Very few people are as difficult to buy a puppy from as we are. The first thing would-be owners get sent is the Zande Put-Off, seven pages of close typescript destined to deter all but the most persistent wannabe Basenji owner. Or, if they have web-access, they are referred to our website with a list of articles to down-load, read and digest. After that, and always supposing they survive, they are expected to visit us and undergo the rigours of ‘inspection by pack’. If one of the boys fails to sit on a lap - they go away with no hope of a puppy, at least not from us.
We have tried to develop the Put-Off to include as much detail as possible about the traits, habits and characters of our beloved Breed. We believe it is necessary to make people aware of all the bad things about owning a Basenji as well as the pleasures and fun, the challenge of training an intelligent, thinking doggie to become a social asset, a friend you can take anywhere.
It is perfectly possible to train a Basenji. Regard it as a Challenge, approach it with a sense of humour and conviction and you can win.
Training is a positive ideal which should be impressed on all new-comers to the Breed. Horror stories of destructive dogs who chew furniture, shred drapes, eat underclothes, are fine in their place but should always be justified and accompanied with encouragement to new owners to take heart, Basenjis can be trained !
I enjoy reading stories about the evil that these little sod-dogs have wrought as much as the next person. However, after reading a few ‘mine too’, ‘so does mine’, ‘typical Basenji behaviour’ comments and follow-ups on the internet Basenji Lists, with nary a one showing the other side of the coin, I get very dispirited for the Breed as a whole.
My worry is that new Basenji owners tell about their problem-children and all they get is a catalogue of similar experiences so they give up training their hounds, thinking them untrainable. So many people tell them so, it HAS to be true! Which it isn’t, because they aren't. It takes time and effort but pays off in the end, so long as you never rest on your laurels.
Ours have never demolished furniture. The only damage anywhere, and that includes to the leather sofas & chairs, are puppy teeth on the legs of chairs in the kitchen These are kept tipped up where they don't just slide under, to prevent eager thieves from leaping atop the table.
It is essential to start early and to continue throughout the long life of the Basenji. Nothing is 'too early' or 'too soon' and he must learn that 'no !' means not just no, but "hell NO !" - said with a straight face. If you laugh you are lost. The Basenji will see the joke and fail to take you seriously.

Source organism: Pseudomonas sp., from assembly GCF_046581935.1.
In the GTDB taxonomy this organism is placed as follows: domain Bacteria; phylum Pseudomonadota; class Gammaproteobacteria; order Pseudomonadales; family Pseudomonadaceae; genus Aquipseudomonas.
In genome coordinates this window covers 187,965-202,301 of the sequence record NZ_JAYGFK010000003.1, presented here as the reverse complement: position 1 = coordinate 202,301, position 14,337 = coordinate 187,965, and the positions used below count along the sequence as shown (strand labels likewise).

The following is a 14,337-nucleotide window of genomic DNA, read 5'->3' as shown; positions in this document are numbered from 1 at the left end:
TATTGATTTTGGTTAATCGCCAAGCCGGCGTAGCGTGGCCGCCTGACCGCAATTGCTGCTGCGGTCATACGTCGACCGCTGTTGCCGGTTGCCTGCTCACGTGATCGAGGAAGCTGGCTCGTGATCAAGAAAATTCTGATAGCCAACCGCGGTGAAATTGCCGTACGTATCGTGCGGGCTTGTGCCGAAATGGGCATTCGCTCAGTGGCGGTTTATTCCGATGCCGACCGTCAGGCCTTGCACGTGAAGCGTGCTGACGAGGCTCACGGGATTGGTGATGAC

Discipline is on-going and the pressure needs to be kept up for ever. People came to look at puppies once. After a couple of hours with the dogs, and on the point of departure, the man turned to Marvin and asked "How soon can we expect dignity and for the puppy to fit in, quietly and reliably, with our life-style ?"
At the moment, Deedles went down on his elbows, chased his tail for a moment and shot through the visitor's legs, nearly bringing him down in his haste to get into the garden and race along beside a tractor or a passing horse in the lane (from inside the garden, I hasten to add !).
"Well," drawled my husband, "difficult to tell, really. That boy is 14 years old !" Memory of the resultant look of horror will not leave me in a hurry.
A bored Basenji can become a destructive Basenji leading to the 'WAIL !! - I can't COPE any longer..' syndrome. But marrow bones, a rabbit made of old panty hose knotted firmly into strips, old tennis balls, enough regular exercise and human contact, all help to keep them interested and out of mischief until they are ready to sleep.
If a Basenji is really naughty, before administering chastisement (which is probably already too late because punishment must follow the crime immediately of the dog will think "what'd I do THIS time ?") ask yourself why - because you can learn, through your dog's naughtiness, how to prevent it happening again.
Was he bored, did he need to go out and couldn't ? Was something spilt which made whatever it was taste appetising ? Was he trying to tell you something you didn't want to hear and got frustrated ? Basenjis are extremely logical and you might be very surprised at the number of times you can rationalise their behaviour.
One owner was very surprised when she had her first baby and her Basenji pushed past her into the bathroom to get at (and devour) the soiled diapers before helping 'wash' the baby. But the bitch thought it her duty, as it would have been in the wild, to keep the place clean.
Dropped rusks, biscuit crumbs, all went down the Basenji unless the vacuum cleaner could be produced, pronto, and the Basenji became very overweight. For her second child, also raised by the Basenji, our friend knew better and scavenging was discouraged !
Life with a pack of Basenjis is at worst a compromise and a challenge and at best exciting, frustrating and just plain FUN. But discipline must be observed because an untrained dog does no service to his breed, his breeder or his owners and he/she often needs rehoming. The last thing any of us wants to happen